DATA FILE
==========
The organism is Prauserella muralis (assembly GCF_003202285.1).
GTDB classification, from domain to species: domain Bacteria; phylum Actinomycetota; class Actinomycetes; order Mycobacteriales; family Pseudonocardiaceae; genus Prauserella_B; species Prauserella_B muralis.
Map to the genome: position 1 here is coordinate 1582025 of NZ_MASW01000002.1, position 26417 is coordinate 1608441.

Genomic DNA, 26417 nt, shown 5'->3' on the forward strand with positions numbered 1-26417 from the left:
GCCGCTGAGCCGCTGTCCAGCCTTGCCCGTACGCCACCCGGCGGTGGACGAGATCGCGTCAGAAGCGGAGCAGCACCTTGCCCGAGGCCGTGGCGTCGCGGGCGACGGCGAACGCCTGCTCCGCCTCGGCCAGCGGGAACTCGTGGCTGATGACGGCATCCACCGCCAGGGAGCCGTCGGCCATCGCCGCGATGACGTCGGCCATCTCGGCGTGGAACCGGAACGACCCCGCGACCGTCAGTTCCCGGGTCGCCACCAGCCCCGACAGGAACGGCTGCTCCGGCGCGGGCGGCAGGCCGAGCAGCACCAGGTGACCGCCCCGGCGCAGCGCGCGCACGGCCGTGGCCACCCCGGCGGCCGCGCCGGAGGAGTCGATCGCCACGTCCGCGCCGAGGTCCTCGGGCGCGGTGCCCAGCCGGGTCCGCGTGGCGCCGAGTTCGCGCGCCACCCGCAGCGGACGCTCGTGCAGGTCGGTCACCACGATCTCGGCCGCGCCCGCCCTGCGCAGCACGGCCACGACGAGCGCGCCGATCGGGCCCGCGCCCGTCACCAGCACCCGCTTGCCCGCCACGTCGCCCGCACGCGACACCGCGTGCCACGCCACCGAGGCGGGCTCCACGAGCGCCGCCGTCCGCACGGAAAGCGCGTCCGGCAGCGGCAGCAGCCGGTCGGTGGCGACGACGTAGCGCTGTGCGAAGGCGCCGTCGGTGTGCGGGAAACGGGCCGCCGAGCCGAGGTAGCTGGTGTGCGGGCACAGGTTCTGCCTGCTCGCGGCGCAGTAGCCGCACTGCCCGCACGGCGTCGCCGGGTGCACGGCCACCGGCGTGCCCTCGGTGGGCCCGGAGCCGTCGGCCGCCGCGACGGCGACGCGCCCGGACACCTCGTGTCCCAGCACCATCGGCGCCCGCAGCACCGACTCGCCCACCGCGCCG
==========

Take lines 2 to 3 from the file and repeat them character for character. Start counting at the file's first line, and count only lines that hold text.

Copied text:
GTDB classification, from domain to species: domain Bacteria; phylum Actinomycetota; class Actinomycetes; order Mycobacteriales; family Pseudonocardiaceae; genus Prauserella_B; species Prauserella_B muralis.
Map to the genome: position 1 here is coordinate 1582025 of NZ_MASW01000002.1, position 26417 is coordinate 1608441.